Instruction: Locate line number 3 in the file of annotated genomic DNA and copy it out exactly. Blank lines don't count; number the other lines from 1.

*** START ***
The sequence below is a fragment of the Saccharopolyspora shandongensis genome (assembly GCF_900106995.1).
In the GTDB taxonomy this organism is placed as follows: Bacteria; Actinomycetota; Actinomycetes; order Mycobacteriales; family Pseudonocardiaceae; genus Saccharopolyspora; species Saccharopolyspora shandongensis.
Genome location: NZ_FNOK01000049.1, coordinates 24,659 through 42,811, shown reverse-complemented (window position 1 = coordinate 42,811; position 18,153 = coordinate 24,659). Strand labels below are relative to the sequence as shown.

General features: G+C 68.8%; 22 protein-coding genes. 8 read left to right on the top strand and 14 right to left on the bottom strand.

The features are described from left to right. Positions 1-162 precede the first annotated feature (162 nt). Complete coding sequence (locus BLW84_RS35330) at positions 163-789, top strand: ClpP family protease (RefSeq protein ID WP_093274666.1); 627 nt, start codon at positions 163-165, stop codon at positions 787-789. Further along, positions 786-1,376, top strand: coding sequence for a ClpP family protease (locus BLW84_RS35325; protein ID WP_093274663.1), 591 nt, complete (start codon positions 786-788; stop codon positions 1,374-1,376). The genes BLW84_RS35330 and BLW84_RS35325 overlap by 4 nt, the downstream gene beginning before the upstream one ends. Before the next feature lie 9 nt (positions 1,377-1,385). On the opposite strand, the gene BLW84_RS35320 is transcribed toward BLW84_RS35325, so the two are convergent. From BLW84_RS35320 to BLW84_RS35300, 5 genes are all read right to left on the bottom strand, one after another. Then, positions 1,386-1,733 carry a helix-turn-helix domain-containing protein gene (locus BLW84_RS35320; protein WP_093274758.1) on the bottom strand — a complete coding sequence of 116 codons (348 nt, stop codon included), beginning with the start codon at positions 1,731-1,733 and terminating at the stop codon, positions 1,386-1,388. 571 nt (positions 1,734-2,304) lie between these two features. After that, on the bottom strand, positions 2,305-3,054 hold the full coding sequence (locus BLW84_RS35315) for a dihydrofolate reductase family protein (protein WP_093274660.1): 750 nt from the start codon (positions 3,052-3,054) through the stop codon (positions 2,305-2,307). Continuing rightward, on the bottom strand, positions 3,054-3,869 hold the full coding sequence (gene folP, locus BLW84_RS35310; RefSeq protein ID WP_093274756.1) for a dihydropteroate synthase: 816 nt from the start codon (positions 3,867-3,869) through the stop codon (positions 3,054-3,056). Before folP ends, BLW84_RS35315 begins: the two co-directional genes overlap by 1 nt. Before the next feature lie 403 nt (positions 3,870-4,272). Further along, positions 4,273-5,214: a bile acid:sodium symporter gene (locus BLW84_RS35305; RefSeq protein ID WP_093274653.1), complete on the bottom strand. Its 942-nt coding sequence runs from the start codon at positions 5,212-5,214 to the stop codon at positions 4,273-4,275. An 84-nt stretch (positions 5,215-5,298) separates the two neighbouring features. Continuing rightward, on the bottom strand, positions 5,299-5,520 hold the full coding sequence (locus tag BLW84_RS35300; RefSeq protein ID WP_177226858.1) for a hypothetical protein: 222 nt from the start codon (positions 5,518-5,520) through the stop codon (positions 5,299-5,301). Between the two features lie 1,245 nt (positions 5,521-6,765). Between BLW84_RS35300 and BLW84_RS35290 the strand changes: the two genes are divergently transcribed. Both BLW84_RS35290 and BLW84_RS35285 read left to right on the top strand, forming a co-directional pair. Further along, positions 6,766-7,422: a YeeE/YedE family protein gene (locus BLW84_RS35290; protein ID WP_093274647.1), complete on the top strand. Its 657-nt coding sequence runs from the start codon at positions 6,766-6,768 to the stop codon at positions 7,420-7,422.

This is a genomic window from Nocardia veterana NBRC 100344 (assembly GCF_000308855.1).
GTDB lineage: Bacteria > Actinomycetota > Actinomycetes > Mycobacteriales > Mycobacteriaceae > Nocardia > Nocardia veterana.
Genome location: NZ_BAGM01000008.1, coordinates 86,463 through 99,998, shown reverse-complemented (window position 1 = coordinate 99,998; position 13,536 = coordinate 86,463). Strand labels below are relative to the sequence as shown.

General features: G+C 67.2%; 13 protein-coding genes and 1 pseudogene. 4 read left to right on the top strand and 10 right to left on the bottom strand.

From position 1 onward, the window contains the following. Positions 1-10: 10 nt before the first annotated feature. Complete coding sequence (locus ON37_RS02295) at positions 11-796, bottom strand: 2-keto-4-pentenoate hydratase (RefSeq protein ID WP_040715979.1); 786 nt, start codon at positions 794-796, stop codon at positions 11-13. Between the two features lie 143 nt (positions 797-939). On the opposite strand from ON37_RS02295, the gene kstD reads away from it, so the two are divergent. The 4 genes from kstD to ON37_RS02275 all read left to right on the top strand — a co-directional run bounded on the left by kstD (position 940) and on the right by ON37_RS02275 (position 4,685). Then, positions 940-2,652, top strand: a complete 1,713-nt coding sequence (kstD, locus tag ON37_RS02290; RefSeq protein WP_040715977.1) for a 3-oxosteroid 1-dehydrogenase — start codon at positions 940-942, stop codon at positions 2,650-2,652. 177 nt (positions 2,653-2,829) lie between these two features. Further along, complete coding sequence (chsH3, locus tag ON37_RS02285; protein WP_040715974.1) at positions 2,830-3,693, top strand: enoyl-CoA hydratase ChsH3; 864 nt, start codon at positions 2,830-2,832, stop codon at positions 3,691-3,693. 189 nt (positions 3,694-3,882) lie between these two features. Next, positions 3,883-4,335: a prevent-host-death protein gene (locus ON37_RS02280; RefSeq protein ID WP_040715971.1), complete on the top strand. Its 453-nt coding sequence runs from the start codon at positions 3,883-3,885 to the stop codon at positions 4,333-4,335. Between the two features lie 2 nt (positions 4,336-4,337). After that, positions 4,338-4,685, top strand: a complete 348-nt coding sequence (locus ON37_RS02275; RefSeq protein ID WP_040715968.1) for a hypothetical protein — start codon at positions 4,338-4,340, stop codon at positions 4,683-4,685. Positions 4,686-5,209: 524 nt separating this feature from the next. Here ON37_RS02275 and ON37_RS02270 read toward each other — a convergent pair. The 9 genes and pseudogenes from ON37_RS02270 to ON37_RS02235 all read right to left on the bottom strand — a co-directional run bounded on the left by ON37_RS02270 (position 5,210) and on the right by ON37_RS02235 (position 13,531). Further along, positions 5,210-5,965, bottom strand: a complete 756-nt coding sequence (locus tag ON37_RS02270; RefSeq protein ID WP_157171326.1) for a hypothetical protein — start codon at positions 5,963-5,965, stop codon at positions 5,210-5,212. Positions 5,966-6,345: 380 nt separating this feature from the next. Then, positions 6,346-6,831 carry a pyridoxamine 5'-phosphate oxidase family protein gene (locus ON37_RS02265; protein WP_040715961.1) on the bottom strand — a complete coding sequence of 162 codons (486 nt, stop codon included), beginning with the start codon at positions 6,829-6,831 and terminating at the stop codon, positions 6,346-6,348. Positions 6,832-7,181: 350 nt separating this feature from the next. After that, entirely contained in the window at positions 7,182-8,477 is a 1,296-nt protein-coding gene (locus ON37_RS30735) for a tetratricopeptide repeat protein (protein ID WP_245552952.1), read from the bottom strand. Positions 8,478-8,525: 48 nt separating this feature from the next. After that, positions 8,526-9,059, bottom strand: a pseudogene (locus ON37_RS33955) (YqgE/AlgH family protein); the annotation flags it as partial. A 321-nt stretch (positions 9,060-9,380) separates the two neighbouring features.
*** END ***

Genome location: NZ_FNOK01000049.1, coordinates 24,659 through 42,811, shown reverse-complemented (window position 1 = coordinate 42,811; position 18,153 = coordinate 24,659). Strand labels below are relative to the sequence as shown.